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Programmers will be necessary until someone solves the halting problem. The automatic programming problem (writing a program that writes programs for you) has been proven NP-complete.
Even then, programmers will be necessary, because what programmers really do is translate human assumptions into symbols that a computer can manipulate. OOP, declarative programming, functional programming, descriptive programming.. they're all just frameworks on which to arrange our thoughts. Perl, C, C++, Java, Lisp.. they're just collections of symbols and primitive operations that we hang on a particular framework.
The really hard part of programming is learning to think without contradicting oneself. When you tell a computer to contradict itself, it can extrapolate that contradiction into a database full of gibberish right smart quick. Humans, OTOH, are so good at dealing with ambiguity that we can hold self-contradictory opinions without ever noticing.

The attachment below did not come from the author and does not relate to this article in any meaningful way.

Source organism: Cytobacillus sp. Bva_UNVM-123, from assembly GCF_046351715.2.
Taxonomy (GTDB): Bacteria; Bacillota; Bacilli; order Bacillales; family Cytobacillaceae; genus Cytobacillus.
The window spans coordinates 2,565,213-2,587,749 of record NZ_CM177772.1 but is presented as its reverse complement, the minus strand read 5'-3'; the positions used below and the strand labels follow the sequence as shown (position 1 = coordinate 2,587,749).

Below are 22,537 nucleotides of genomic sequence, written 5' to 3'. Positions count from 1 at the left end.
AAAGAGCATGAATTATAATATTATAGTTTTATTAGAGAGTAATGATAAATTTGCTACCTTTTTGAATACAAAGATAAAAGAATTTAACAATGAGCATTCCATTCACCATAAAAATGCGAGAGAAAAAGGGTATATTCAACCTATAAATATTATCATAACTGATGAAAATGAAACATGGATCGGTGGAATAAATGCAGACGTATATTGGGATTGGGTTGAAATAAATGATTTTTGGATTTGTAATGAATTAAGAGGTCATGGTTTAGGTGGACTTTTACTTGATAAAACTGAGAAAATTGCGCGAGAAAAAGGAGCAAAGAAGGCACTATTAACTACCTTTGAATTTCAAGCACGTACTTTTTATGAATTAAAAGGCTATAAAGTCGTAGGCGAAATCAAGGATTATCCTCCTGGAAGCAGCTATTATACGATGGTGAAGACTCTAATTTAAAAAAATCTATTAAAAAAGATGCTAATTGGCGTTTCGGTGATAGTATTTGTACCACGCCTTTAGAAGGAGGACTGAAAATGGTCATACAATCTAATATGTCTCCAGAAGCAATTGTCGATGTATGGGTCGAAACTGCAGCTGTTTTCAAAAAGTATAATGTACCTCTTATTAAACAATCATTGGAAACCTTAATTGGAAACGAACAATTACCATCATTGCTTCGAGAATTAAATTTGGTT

Human thought is by nature fuzzy and ill-defined. We can identify a bear well enough to run away from it, while we're still far enough away that running will work. We don't care about its exact weight, or how many hairs are in its pelt, because finding out has never been a major survival trait.
Computers, by contrast, are excruciatingly precise. the C code:
will fail as often as not, due to microscopic differences in the interpreted values of those two variables.
Programmers take ideas from the fuzzy, human, "oh crap, a bear!" realm, and polish them until they work in the meticulous, "can't tell if 1 really equals 1" computer realm.
That's not easy.
You can always find people who'll say that computers should be able to write programs that whatever we tell them we want, and in a sense, that's true. The problem is that most people don't know what they want well enough to explain it to another human, let alone a computer.